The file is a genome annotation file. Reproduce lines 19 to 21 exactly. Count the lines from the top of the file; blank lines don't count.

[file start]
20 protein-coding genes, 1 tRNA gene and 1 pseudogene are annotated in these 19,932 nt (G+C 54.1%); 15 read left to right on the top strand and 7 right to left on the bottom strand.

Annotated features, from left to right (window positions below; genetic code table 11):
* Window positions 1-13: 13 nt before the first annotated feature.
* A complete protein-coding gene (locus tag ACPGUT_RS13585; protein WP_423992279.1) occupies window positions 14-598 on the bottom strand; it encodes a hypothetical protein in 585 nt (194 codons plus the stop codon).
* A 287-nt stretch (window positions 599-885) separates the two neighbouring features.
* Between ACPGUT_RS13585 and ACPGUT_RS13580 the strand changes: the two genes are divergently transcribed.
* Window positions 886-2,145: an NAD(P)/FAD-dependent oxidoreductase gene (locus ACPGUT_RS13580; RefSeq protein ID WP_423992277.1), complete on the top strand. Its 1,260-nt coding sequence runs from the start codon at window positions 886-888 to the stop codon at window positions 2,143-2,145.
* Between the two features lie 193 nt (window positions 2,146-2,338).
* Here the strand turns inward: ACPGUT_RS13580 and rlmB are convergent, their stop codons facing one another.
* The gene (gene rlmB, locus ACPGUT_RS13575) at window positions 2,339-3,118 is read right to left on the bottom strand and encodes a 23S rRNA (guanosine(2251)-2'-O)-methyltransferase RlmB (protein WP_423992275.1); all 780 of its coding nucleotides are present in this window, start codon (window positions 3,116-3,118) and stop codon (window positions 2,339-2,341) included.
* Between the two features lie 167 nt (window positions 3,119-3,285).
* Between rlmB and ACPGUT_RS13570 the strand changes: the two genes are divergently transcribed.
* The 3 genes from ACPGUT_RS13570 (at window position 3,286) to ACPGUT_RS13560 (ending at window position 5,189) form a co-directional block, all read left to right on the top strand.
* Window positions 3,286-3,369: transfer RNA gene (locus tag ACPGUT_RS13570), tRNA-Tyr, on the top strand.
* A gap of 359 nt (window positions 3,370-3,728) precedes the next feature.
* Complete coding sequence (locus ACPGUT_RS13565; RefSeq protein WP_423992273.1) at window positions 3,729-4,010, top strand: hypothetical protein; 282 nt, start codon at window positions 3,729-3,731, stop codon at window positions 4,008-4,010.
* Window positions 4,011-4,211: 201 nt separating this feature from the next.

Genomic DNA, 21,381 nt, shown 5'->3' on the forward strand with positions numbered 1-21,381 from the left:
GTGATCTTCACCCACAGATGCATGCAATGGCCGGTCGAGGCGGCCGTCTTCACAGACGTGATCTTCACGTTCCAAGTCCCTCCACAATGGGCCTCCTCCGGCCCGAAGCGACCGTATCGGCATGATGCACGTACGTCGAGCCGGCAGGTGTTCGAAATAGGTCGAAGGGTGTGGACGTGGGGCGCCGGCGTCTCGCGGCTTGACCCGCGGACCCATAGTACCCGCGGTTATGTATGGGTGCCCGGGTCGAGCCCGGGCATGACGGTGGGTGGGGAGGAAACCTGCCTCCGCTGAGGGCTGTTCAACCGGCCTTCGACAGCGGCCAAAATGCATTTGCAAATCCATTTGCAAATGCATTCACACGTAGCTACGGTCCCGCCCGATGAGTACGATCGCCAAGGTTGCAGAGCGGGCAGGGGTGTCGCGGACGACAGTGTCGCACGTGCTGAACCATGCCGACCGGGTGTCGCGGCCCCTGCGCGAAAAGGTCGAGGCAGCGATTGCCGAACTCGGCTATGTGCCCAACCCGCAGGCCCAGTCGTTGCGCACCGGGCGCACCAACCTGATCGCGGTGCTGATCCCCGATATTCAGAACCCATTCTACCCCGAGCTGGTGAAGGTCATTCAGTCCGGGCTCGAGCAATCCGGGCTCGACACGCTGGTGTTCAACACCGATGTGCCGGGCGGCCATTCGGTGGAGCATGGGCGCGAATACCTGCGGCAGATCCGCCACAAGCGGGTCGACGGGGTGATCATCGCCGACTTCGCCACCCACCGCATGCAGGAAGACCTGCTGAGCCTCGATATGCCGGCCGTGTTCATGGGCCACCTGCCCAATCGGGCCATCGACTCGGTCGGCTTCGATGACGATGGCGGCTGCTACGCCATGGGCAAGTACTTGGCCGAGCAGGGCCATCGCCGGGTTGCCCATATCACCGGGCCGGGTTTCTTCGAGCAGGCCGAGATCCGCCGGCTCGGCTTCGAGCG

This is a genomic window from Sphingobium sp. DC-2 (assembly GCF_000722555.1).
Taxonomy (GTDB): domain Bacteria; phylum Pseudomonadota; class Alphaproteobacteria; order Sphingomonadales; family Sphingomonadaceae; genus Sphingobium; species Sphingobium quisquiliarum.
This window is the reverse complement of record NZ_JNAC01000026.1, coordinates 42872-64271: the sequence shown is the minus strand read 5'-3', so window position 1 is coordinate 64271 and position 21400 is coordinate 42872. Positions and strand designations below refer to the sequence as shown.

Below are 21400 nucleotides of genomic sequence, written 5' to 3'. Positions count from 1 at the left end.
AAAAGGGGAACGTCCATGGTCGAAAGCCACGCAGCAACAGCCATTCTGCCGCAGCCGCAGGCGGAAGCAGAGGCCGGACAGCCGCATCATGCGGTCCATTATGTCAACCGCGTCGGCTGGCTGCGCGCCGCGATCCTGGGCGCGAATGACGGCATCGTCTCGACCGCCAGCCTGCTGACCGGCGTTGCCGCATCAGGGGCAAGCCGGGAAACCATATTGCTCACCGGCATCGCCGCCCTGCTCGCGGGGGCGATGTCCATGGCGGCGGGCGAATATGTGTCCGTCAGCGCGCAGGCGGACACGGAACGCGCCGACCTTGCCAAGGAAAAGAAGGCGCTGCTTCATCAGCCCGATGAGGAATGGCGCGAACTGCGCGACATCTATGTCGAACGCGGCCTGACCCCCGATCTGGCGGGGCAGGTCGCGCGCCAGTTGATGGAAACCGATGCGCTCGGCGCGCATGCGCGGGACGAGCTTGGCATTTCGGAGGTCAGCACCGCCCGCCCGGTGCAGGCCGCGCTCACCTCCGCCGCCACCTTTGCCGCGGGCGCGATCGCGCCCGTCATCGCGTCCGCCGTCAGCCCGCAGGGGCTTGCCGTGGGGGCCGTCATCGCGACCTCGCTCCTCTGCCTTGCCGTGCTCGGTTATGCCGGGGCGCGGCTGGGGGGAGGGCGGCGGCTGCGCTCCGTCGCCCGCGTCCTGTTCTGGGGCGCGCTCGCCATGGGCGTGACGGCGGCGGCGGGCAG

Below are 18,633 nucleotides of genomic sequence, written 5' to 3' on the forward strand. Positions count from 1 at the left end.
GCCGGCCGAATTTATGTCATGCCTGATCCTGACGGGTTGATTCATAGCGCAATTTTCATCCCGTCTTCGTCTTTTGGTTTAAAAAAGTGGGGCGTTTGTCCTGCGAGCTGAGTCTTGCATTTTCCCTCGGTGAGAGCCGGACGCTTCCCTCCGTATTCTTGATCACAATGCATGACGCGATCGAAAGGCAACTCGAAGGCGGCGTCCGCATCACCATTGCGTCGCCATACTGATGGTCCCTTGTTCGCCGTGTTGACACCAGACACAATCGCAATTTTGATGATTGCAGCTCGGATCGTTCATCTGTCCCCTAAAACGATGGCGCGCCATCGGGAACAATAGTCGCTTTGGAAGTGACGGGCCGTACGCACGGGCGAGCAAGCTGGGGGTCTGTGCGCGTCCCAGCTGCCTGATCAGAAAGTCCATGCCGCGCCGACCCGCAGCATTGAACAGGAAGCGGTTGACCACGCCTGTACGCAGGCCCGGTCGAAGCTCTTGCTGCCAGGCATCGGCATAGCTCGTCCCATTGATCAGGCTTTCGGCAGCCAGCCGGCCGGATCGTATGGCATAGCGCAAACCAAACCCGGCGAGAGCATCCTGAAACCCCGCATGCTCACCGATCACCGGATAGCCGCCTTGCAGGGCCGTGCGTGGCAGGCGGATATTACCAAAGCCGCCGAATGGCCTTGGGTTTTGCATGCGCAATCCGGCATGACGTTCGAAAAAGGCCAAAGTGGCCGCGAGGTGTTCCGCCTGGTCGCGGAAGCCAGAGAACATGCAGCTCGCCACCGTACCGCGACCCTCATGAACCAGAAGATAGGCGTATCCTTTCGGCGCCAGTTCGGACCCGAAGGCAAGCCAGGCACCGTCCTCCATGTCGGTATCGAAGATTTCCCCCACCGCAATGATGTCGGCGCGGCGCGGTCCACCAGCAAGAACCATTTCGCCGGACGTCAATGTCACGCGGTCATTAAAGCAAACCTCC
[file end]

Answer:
GTGATCTTCACCCACAGATGCATGCAATGGCCGGTCGAGGCGGCCGTCTTCACAGACGTGATCTTCACGTTCCAAGTCCCTCCACAATGGGCCTCCTCCGGCCCGAAGCGACCGTATCGGCATGATGCACGTACGTCGAGCCGGCAGGTGTTCGAAATAGGTCGAAGGGTGTGGACGTGGGGCGCCGGCGTCTCGCGGCTTGACCCGCGGACCCATAGTACCCGCGGTTATGTATGGGTGCCCGGGTCGAGCCCGGGCATGACGGTGGGTGGGGAGGAAACCTGCCTCCGCTGAGGGCTGTTCAACCGGCCTTCGACAGCGGCCAAAATGCATTTGCAAATCCATTTGCAAATGCATTCACACGTAGCTACGGTCCCGCCCGATGAGTACGATCGCCAAGGTTGCAGAGCGGGCAGGGGTGTCGCGGACGACAGTGTCGCACGTGCTGAACCATGCCGACCGGGTGTCGCGGCCCCTGCGCGAAAAGGTCGAGGCAGCGATTGCCGAACTCGGCTATGTGCCCAACCCGCAGGCCCAGTCGTTGCGCACCGGGCGCACCAACCTGATCGCGGTGCTGATCCCCGATATTCAGAACCCATTCTACCCCGAGCTGGTGAAGGTCATTCAGTCCGGGCTCGAGCAATCCGGGCTCGACACGCTGGTGTTCAACACCGATGTGCCGGGCGGCCATTCGGTGGAGCATGGGCGCGAATACCTGCGGCAGATCCGCCACAAGCGGGTCGACGGGGTGATCATCGCCGACTTCGCCACCCACCGCATGCAGGAAGACCTGCTGAGCCTCGATATGCCGGCCGTGTTCATGGGCCACCTGCCCAATCGGGCCATCGACTCGGTCGGCTTCGATGACGATGGCGGCTGCTACGCCATGGGCAAGTACTTGGCCGAGCAGGGCCATCGCCGGGTTGCCCATATCACCGGGCCGGGTTTCTTCGAGCAGGCCGAGATCCGCCGGCTCGGCTTCGAGCG

This is a genomic window from Sphingobium sp. DC-2 (assembly GCF_000722555.1).
Taxonomy (GTDB): domain Bacteria; phylum Pseudomonadota; class Alphaproteobacteria; order Sphingomonadales; family Sphingomonadaceae; genus Sphingobium; species Sphingobium quisquiliarum.